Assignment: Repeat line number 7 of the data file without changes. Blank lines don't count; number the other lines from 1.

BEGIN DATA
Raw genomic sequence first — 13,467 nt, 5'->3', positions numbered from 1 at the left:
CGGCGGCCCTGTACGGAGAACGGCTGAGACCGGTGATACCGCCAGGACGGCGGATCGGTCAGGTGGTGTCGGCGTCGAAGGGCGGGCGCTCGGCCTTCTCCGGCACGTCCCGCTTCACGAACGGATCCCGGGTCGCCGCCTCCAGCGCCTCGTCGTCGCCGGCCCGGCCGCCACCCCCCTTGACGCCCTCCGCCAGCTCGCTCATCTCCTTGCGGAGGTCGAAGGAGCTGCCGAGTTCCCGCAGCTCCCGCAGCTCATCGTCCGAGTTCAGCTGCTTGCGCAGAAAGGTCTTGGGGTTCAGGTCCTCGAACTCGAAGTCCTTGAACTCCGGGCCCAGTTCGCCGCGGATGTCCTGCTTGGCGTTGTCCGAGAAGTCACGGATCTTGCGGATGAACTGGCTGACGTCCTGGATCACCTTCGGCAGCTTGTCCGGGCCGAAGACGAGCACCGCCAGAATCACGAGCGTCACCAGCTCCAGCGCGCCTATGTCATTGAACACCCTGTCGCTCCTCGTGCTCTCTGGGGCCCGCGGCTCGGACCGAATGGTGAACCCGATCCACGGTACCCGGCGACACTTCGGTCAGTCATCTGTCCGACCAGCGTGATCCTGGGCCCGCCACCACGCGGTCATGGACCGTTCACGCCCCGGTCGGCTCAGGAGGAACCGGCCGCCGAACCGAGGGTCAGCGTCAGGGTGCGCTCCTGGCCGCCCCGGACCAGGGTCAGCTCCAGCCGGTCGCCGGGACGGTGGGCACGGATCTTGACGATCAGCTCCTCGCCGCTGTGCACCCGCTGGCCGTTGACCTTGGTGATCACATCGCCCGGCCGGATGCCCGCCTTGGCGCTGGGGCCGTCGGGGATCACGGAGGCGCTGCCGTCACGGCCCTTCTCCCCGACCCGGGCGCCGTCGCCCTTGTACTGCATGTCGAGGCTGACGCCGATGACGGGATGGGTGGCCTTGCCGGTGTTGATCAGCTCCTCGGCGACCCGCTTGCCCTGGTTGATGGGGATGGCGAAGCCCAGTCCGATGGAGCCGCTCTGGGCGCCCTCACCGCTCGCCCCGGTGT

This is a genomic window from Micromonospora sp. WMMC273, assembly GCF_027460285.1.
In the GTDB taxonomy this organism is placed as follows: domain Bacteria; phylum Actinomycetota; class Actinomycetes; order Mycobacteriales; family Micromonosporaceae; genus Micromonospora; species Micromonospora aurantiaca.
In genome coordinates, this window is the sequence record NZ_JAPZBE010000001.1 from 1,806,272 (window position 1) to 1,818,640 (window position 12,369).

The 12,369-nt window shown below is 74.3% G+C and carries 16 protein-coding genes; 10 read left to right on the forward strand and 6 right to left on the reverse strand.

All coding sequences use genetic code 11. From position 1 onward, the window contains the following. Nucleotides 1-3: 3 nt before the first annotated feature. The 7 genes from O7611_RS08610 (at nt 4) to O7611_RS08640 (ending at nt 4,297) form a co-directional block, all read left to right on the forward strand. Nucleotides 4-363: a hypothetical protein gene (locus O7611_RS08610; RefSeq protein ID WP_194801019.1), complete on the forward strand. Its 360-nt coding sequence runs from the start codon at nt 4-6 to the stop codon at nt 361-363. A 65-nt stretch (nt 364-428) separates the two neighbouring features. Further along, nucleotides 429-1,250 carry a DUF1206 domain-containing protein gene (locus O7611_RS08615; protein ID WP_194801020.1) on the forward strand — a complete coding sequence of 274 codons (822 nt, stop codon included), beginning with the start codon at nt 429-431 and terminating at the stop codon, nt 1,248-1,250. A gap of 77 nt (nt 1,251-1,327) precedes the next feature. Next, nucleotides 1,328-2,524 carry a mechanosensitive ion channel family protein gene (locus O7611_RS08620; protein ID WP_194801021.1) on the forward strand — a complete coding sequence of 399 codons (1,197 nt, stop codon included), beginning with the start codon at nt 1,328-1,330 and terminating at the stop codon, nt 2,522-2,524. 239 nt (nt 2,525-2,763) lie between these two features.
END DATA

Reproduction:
All coding sequences use genetic code 11. From position 1 onward, the window contains the following. Nucleotides 1-3: 3 nt before the first annotated feature. The 7 genes from O7611_RS08610 (at nt 4) to O7611_RS08640 (ending at nt 4,297) form a co-directional block, all read left to right on the forward strand. Nucleotides 4-363: a hypothetical protein gene (locus O7611_RS08610; RefSeq protein ID WP_194801019.1), complete on the forward strand. Its 360-nt coding sequence runs from the start codon at nt 4-6 to the stop codon at nt 361-363. A 65-nt stretch (nt 364-428) separates the two neighbouring features. Further along, nucleotides 429-1,250 carry a DUF1206 domain-containing protein gene (locus O7611_RS08615; protein ID WP_194801020.1) on the forward strand — a complete coding sequence of 274 codons (822 nt, stop codon included), beginning with the start codon at nt 429-431 and terminating at the stop codon, nt 1,248-1,250. A gap of 77 nt (nt 1,251-1,327) precedes the next feature. Next, nucleotides 1,328-2,524 carry a mechanosensitive ion channel family protein gene (locus O7611_RS08620; protein ID WP_194801021.1) on the forward strand — a complete coding sequence of 399 codons (1,197 nt, stop codon included), beginning with the start codon at nt 1,328-1,330 and terminating at the stop codon, nt 2,522-2,524. 239 nt (nt 2,525-2,763) lie between these two features.